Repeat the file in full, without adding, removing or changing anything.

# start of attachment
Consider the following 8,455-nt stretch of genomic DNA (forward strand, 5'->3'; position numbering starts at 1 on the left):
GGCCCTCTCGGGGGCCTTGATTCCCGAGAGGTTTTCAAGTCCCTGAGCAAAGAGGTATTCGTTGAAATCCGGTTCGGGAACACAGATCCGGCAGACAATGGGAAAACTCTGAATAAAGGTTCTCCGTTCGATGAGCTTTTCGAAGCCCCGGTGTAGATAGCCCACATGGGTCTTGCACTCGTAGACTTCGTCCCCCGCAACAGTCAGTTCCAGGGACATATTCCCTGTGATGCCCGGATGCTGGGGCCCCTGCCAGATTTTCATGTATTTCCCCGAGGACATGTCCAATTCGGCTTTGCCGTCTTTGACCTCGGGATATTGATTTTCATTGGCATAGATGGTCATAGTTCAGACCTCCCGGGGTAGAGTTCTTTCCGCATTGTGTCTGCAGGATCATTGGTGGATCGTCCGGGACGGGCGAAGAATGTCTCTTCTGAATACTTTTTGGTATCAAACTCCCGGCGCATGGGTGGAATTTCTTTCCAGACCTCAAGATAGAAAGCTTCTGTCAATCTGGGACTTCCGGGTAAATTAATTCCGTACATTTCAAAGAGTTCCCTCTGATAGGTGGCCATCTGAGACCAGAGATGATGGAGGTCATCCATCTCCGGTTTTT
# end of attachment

Consider the following 8,455-nt stretch of genomic DNA (forward strand, 5'->3'; position numbering starts at 1 on the left):
GGCCCTCTCGGGGGCCTTGATTCCCGAGAGGTTTTCAAGTCCCTGAGCAAAGAGGTATTCGTTGAAATCCGGTTCGGGAACACAGATCCGGCAGACAATGGGAAAACTCTGAATAAAGGTTCTCCGTTCGATGAGCTTTTCGAAGCCCCGGTGTAGATAGCCCACATGGGTCTTGCACTCGTAGACTTCGTCCCCCGCAACAGTCAGTTCCAGGGACATATTCCCTGTGATGCCCGGATGCTGGGGCCCCTGCCAGATTTTCATGTATTTCCCCGAGGACATGTCCAATTCGGCTTTGCCGTCTTTGACCTCGGGATATTGATTTTCATTGGCATAGATGGTCATAGTTCAGACCTCCCGGGGTAGAGTTCTTTCCGCATTGTGTCTGCAGGATCATTGGTGGATCGTCCGGGACGGGCGAAGAATGTCTCTTCTGAATACTTTTTGGTATCAAACTCCCGGCGCATGGGTGGAATTTCTTTCCAGACCTCAAGATAGAAAGCTTCTGTCAATCTGGGACTTCCGGGTAAATTAATTCCGTACATTTCAAAGAGTTCCCTCTGATAGGTGGCCATCTGAGACCAGAGATGATGGAGGTCATCCATCTCCGGTTTTT